27. Public nudity is normal.

"Everbody has been flashed countless times."

28. Alcohol is a cure-all.

"You treat an outside wound with rubbing alcohol. You treat an inside wound with drinking alcohol."

29. Horses are aliens.

"I believe horses are from outer-space."

30. Turtles should actually be called 'shell-beavers.'

Jess: "He calls turtles 'shell-beavers."

Nick: "Well, that's what they should be called."

31. Trench coats are hot.

"This coat has clean lines and pockets that don't quit, and it has room for your hips. And, when I wear it, I feel hot to trot!"

32. Sparkles are too.

"Now, my final bit of advice, and don't get sensitive on this, but you've got to change that top it's terrible and you've got to throw sparkles on. Sparkles are in. SPARKLES ARE IN."

33. Introspection can lead to a deeper knowing of oneself.

"I'm not convinced I know how to read. I've just memorized a lot of words."

34. It's important to live in the moment.

"I know this isn't gonna end well but the middle part is gonna be awesome."

35. Drinking makes you cooler.

Jess: "Drinking to be cool, Nick? That's not a real thing."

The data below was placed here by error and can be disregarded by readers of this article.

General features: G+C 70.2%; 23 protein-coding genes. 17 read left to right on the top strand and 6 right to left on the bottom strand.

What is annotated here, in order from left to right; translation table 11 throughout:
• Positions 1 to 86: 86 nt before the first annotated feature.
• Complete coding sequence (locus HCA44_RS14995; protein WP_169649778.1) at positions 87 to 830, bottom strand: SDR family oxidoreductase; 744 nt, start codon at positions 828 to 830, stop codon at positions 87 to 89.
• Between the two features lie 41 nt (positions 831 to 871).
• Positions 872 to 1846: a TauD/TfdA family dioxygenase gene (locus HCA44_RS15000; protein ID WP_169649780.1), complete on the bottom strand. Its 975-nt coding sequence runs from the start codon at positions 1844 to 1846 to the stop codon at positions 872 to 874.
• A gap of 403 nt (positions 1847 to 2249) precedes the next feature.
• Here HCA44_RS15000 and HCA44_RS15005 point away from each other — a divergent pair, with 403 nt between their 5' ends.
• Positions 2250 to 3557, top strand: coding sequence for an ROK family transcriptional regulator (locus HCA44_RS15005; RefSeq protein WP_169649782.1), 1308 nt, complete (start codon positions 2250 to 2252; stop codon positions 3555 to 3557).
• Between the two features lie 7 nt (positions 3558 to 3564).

Nick: "That's the only thing in the world I know to be true."

Cover Image Credit: Hollywood Reporter

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The Zodiac Signs As Bath And Body Works Scents

Just in case you want to know what scent you are!

Bath and Body Works fans could be considered to be part of a cult. The scents draw you in as if calling your name, if you ever
wondered what your scent should be based on your zodiac sign, here it is!

Aries: Country Apple

The rather impulsive Aries takes their time picking and choosing the scents from Bath and Body Works. The soothing scent of a fresh apple orchard is just what they need on a daily basis to keep up with their shenanigans.

Taurus: Japanese Cherry Blossom

The personality of a Taurus is stubborn, or what I like to say, is stuck in their ways. When they first discovered this scent in middle school, this was it. This is the only scent you will find anywhere around a Taurus.